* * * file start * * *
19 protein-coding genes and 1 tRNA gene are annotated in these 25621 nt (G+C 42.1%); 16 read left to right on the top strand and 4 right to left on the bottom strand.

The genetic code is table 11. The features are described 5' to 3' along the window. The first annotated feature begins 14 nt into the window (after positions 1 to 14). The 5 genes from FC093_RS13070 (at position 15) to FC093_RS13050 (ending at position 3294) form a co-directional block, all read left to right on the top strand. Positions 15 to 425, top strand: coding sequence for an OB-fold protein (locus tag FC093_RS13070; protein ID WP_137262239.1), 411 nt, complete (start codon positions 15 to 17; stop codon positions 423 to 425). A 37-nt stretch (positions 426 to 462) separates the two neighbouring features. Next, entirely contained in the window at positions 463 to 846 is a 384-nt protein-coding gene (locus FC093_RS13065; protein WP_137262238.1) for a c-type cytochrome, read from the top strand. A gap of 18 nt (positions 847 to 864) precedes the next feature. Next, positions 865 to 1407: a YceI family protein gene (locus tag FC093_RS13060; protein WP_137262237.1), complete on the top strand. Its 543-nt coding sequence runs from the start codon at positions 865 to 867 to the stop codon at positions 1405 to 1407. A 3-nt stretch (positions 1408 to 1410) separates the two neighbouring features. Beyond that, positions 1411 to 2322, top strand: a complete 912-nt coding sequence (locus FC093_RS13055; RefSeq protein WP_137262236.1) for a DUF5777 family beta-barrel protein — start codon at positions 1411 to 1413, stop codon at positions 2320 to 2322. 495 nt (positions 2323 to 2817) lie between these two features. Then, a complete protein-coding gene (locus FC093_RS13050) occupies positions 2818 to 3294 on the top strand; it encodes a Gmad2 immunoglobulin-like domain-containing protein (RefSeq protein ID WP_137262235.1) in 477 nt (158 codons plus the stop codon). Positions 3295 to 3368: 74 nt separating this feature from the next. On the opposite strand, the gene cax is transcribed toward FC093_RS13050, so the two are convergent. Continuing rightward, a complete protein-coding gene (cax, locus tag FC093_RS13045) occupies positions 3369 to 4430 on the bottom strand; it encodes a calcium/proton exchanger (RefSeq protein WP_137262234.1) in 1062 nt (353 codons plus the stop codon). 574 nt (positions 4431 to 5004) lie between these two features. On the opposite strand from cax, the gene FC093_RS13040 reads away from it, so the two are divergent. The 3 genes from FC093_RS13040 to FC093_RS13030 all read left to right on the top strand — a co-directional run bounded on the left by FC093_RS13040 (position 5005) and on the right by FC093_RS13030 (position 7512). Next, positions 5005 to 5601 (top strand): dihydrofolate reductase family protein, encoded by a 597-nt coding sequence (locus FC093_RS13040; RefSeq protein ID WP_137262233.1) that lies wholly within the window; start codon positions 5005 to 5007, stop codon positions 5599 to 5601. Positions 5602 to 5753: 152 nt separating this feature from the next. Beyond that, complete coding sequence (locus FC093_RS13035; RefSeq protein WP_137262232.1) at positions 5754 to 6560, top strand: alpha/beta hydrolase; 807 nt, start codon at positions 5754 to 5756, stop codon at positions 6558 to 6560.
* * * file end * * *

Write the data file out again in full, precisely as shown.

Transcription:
19 protein-coding genes and 1 tRNA gene are annotated in these 25621 nt (G+C 42.1%); 16 read left to right on the top strand and 4 right to left on the bottom strand.

The genetic code is table 11. The features are described 5' to 3' along the window. The first annotated feature begins 14 nt into the window (after positions 1 to 14). The 5 genes from FC093_RS13070 (at position 15) to FC093_RS13050 (ending at position 3294) form a co-directional block, all read left to right on the top strand. Positions 15 to 425, top strand: coding sequence for an OB-fold protein (locus tag FC093_RS13070; protein ID WP_137262239.1), 411 nt, complete (start codon positions 15 to 17; stop codon positions 423 to 425). A 37-nt stretch (positions 426 to 462) separates the two neighbouring features. Next, entirely contained in the window at positions 463 to 846 is a 384-nt protein-coding gene (locus FC093_RS13065; protein WP_137262238.1) for a c-type cytochrome, read from the top strand. A gap of 18 nt (positions 847 to 864) precedes the next feature. Next, positions 865 to 1407: a YceI family protein gene (locus tag FC093_RS13060; protein WP_137262237.1), complete on the top strand. Its 543-nt coding sequence runs from the start codon at positions 865 to 867 to the stop codon at positions 1405 to 1407. A 3-nt stretch (positions 1408 to 1410) separates the two neighbouring features. Beyond that, positions 1411 to 2322, top strand: a complete 912-nt coding sequence (locus FC093_RS13055; RefSeq protein WP_137262236.1) for a DUF5777 family beta-barrel protein — start codon at positions 1411 to 1413, stop codon at positions 2320 to 2322. 495 nt (positions 2323 to 2817) lie between these two features. Then, a complete protein-coding gene (locus FC093_RS13050) occupies positions 2818 to 3294 on the top strand; it encodes a Gmad2 immunoglobulin-like domain-containing protein (RefSeq protein ID WP_137262235.1) in 477 nt (158 codons plus the stop codon). Positions 3295 to 3368: 74 nt separating this feature from the next. On the opposite strand, the gene cax is transcribed toward FC093_RS13050, so the two are convergent. Continuing rightward, a complete protein-coding gene (cax, locus tag FC093_RS13045) occupies positions 3369 to 4430 on the bottom strand; it encodes a calcium/proton exchanger (RefSeq protein WP_137262234.1) in 1062 nt (353 codons plus the stop codon). 574 nt (positions 4431 to 5004) lie between these two features. On the opposite strand from cax, the gene FC093_RS13040 reads away from it, so the two are divergent. The 3 genes from FC093_RS13040 to FC093_RS13030 all read left to right on the top strand — a co-directional run bounded on the left by FC093_RS13040 (position 5005) and on the right by FC093_RS13030 (position 7512). Next, positions 5005 to 5601 (top strand): dihydrofolate reductase family protein, encoded by a 597-nt coding sequence (locus FC093_RS13040; RefSeq protein ID WP_137262233.1) that lies wholly within the window; start codon positions 5005 to 5007, stop codon positions 5599 to 5601. Positions 5602 to 5753: 152 nt separating this feature from the next. Beyond that, complete coding sequence (locus FC093_RS13035; RefSeq protein WP_137262232.1) at positions 5754 to 6560, top strand: alpha/beta hydrolase; 807 nt, start codon at positions 5754 to 5756, stop codon at positions 6558 to 6560.